Interspill PREMIAM paper 2009
Pollution Response in Emergencies - Marine Impact Assessment and Monitoring (PREMIAM)
Mark F. Kirby and Robin J. Law
Cefas, Pakefield Road, Lowestoft, Suffolk NR33 0HT, UK
A fully integrated and effective response to an oil or chemical spill incident must also include a well planned and executed postincident assessment of environmental contamination and damage. Some national authorities have well formulated national contingency plans and environmental advice mechanisms which provide strategic planning and response frameworks with, often, a stated commitment to initiate relevant monitoring, research and environmental impact assessment. While salvage and rescue operations are well considered, including regular reviews and exercises, the expertise, resources, networks and logistical planning that are required to achieve prompt and effective impact assessment and monitoring are not formally in place.
The arrangement and co-ordination of post-incident monitoring and impact assessment needs to consider sampling programme design, biological effects, chemical contaminant analysis and collection/interpretation of expert local knowledge. Cefas have wide experience of providing this co-ordination, most recently with the MSC Napoli incident off the south coast of England, and it is clear that this response would benefit from a more pre-considered, co-ordinated and standardised approach.
This paper describes need for and early development of the PREMIAM (Pollution Response in Emergencies - Marine Impact Assessment and Monitoring) project in the UK. This programme would aim to address two key elements:
- The development of Expert Guidelines to set out sampling and logistics options, methods, considerations and essential information required for impact assessment in the short, medium and longterms. The guidelines would cover the necessary at sea and shoreline sampling of waters, sediments and biota and specify the necessary chemical and biological effects options. It would also address related information such as the need for modelling and consideration of localised expertise/issues.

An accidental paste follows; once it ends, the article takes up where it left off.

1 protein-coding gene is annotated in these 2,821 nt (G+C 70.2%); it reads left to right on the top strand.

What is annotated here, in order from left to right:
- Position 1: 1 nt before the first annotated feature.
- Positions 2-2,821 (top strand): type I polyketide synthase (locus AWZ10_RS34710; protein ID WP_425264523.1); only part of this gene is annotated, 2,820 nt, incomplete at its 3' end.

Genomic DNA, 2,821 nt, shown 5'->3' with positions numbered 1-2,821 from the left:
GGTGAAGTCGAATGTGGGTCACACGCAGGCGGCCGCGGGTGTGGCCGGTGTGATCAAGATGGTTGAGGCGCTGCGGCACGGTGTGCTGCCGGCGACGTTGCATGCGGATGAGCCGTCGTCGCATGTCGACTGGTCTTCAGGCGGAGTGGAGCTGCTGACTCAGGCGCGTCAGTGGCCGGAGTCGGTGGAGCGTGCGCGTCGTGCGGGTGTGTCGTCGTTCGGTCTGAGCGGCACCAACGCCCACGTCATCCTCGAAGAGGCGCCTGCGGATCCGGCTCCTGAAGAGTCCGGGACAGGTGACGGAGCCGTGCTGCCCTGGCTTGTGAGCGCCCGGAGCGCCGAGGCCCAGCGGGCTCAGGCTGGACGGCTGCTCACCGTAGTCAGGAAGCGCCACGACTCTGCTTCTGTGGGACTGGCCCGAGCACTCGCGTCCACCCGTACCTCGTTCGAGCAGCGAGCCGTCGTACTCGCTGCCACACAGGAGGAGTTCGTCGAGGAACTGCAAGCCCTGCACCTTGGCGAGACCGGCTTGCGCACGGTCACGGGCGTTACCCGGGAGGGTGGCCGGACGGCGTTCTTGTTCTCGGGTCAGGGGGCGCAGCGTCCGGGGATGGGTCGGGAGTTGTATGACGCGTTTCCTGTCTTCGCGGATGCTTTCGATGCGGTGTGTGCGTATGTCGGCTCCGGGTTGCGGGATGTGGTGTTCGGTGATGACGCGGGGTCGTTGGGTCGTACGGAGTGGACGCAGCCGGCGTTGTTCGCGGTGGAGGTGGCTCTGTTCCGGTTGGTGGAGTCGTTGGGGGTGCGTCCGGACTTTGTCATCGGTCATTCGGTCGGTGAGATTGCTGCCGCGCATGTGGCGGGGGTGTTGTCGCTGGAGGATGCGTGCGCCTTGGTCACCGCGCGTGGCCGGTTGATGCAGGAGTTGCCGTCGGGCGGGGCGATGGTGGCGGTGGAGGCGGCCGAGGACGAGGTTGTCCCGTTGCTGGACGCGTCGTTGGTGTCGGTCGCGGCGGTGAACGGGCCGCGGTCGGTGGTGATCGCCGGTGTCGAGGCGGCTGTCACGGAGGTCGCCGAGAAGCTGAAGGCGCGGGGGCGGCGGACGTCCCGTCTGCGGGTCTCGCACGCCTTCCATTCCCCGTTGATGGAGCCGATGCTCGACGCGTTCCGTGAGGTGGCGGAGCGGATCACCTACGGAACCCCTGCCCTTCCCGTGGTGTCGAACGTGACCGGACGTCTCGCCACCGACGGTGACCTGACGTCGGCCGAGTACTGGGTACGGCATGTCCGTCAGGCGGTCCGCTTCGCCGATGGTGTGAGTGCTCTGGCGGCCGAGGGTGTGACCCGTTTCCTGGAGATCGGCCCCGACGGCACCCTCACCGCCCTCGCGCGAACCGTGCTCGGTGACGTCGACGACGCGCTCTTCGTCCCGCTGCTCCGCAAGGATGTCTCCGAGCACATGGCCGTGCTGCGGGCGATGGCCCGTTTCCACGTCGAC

- The development of a network of national and regional experts, samplers, fisheries contacts, analytical providers and facilities (e.g. sampling equipment, freezer capacity etc.) that may be required at short-notice to respond after an incident.
The provision of similar guidelines have proven to be successful in improving the assessment of impacts from other pressures (e.g. aggregates extraction, fishing etc.) and would ensure that the assessment is conducted promptly, cost-effectively and using appropriate methods. The formation of a network would ensure that the response community is better co-ordinated and that the programme addresses the needs of all key stakeholder (government departments, responders, conservation bodies, fisheries interests and general public concern).
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